ANZ economists see 'some casualties' from a likely correction in dairy farm prices this spring

It’s no longer a question of whether dairy farm prices fall, but how far the fall might be, economists at ANZ say.

In their latest Agri Focus report ANZ economists Cameron Bagrie, Con Williams and Mark Smith say there’s a high likelihood a correction is in the wind this spring for dairy-aligned property, with the 10% to 20% increase in prices over the past couple of years likely to “quickly come out of the market.”

“The question in the rural property market is no longer whether dairy-aligned land values will fall, but rather how large the fall might be,” the ANZ economists say.

ANZ is the country’s biggest rural lender having disclosed in June $11.3 billion of dairy exposure, down from $13.1 billion in 2010.

“There’s a high likelihood a correction is in the wind this spring for dairy-aligned property. Total property turnover remains not too far off the long-term average and the price per hectare has pushed through the $30,000 mark for the first time ever. However, recent anecdotal reports are highlighting that large scale dairying operations are struggling to attract buyers, while second tier or distressed properties are receiving discounted offers. Smaller grazing and finishing blocks still appear to be attracting good buyer interest and prices though,” Bagrie, Williams and Smith say.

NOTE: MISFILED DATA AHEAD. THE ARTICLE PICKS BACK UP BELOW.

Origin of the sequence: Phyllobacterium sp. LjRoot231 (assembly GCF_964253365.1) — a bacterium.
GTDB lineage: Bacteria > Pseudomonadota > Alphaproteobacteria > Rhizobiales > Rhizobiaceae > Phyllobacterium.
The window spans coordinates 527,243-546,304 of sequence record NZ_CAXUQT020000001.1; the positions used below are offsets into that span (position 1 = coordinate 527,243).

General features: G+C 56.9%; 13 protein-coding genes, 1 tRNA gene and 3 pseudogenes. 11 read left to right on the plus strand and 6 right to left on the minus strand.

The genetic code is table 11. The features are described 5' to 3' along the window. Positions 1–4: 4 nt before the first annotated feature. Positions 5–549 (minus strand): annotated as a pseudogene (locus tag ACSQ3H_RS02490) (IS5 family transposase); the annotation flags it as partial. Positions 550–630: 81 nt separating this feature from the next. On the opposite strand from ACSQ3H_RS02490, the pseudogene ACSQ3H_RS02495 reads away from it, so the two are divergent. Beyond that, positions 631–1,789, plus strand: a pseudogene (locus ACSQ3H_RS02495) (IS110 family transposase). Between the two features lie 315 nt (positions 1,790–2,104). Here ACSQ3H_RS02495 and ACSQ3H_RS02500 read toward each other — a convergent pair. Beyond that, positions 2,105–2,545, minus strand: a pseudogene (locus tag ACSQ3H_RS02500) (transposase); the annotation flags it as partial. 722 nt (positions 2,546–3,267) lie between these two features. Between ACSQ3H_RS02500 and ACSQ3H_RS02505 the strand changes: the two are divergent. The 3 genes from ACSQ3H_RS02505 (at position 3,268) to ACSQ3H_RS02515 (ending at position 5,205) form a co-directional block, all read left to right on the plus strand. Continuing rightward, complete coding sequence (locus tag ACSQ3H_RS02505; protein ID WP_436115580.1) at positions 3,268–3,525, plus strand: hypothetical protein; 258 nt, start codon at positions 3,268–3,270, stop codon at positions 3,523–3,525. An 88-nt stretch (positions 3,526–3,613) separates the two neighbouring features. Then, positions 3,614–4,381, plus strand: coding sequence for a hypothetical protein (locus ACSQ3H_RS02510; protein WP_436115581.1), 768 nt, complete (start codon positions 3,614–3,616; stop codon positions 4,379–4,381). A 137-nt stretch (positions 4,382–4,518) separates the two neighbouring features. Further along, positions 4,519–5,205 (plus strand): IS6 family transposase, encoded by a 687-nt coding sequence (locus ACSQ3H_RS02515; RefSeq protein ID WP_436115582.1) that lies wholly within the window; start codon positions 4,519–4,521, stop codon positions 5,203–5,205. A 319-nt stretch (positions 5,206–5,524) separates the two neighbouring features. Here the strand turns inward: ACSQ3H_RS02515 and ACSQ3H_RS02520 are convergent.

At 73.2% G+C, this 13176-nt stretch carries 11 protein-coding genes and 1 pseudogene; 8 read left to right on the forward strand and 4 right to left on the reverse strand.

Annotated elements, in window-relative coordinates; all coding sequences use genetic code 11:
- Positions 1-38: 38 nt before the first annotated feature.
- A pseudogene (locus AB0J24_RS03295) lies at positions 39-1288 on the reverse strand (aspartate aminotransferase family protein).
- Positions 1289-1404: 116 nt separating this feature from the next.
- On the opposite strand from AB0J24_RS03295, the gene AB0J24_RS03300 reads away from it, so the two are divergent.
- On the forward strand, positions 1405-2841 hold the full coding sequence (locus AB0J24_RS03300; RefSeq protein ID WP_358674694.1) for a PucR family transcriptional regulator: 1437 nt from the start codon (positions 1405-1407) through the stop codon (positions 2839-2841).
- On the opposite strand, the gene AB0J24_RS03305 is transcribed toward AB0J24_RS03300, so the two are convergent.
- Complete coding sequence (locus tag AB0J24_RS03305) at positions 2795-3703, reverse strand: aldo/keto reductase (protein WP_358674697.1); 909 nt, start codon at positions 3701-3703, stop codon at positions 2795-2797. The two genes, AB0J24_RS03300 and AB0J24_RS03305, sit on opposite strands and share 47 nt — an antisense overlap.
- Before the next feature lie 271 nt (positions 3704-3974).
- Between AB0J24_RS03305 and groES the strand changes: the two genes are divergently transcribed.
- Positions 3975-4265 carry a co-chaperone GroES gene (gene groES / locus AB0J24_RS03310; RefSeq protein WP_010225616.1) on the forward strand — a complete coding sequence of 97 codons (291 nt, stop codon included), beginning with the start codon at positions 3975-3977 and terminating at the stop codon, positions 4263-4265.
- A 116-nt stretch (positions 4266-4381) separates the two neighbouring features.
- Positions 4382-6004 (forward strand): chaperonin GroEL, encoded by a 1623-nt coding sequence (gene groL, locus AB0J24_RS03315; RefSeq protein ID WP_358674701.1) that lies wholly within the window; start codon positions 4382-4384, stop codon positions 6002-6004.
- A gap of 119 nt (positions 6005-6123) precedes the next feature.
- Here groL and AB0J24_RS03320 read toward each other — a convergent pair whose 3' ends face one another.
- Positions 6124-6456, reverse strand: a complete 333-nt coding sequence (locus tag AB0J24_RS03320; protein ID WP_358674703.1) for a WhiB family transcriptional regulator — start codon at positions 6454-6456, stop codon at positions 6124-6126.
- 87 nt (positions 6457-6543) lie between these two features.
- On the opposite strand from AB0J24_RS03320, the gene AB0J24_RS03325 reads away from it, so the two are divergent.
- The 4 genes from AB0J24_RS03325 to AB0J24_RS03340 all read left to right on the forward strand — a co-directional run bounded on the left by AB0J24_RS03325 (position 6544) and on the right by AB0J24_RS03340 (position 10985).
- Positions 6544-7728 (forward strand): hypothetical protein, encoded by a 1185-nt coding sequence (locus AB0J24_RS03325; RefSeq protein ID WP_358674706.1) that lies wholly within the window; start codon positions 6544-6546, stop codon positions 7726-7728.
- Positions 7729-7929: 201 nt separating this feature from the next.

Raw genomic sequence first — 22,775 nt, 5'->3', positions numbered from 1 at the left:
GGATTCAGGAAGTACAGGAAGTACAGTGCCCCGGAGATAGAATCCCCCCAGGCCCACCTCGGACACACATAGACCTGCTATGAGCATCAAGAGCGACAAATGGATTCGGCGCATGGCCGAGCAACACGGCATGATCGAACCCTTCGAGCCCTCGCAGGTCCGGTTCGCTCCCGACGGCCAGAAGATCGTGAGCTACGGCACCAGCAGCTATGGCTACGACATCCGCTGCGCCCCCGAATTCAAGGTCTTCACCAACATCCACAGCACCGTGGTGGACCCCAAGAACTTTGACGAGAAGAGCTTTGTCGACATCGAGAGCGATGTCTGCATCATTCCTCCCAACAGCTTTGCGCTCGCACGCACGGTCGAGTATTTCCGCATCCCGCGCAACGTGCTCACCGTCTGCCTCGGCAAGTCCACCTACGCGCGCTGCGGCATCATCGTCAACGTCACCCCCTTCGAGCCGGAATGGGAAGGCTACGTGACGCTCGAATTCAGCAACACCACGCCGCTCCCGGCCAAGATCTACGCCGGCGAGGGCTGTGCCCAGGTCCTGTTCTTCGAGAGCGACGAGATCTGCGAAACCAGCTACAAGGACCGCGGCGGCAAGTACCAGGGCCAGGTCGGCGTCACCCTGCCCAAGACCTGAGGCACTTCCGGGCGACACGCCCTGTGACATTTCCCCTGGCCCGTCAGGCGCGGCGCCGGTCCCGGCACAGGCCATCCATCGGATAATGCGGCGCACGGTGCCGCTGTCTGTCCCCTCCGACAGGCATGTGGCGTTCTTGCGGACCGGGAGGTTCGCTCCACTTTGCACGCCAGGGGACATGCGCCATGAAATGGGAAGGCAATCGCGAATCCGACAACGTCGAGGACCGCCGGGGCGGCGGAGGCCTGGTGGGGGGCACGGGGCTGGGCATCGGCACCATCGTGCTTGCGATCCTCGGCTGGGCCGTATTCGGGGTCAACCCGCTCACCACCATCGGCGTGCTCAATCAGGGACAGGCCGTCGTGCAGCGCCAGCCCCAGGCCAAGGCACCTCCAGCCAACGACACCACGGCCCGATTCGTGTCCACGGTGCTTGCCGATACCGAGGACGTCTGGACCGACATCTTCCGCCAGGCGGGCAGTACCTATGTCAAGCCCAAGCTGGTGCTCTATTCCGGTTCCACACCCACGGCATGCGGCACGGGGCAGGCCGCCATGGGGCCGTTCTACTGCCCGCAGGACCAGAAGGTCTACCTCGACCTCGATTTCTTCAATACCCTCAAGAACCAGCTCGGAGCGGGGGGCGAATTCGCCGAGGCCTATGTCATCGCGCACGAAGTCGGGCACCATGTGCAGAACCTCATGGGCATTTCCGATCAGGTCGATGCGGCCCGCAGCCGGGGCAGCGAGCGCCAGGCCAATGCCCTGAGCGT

Earlier this month Fonterra cut its farmgate milk price forecast for the current season by $1.40 to $3.85 per kilogram of milksolids, and is offering farmers interest free loans to help them through the tough times. Dairy NZ estimates the average farmer needs a milk price of $5.40 to breakeven.

Fonterra’s lowered milk price forecast comes with prices having fallen in its last 10 consecutive GlobalDairyTrade auctions with the milk powder price down 32% in the last three auctions. 

“The extent of financial pressure that is now going to be placed upon the sector over at least the next two years from back-to-back low farmgate milk prices means there are going to be some casualties and a correction in land values,” the ANZ economists say.

“The real test is likely to come this spring given continued downward pressure on international milk prices and forecast estimates for farmgate prices in 2015/16. Most farmers are expected to hunker down and focus on their existing businesses rather than expand in a period that is going to stretch even the best businesses in the industry.”

They go on to say the 10% to 20% price increase over the past couple of years is likely to “quickly” come out of the market.

“We wouldn’t rule out something larger but are mindful of key legs of support,” the ANZ economists add.

These include historically low interest rates, a bigger pool of buyers than pre-2008 including foreign investors and domestic equity investors from outside the sector, productivity and cost efficiency improvements, low inflationary pressure, and the “shock absorbers” of  falling interest rates and a weakening NZ dollar.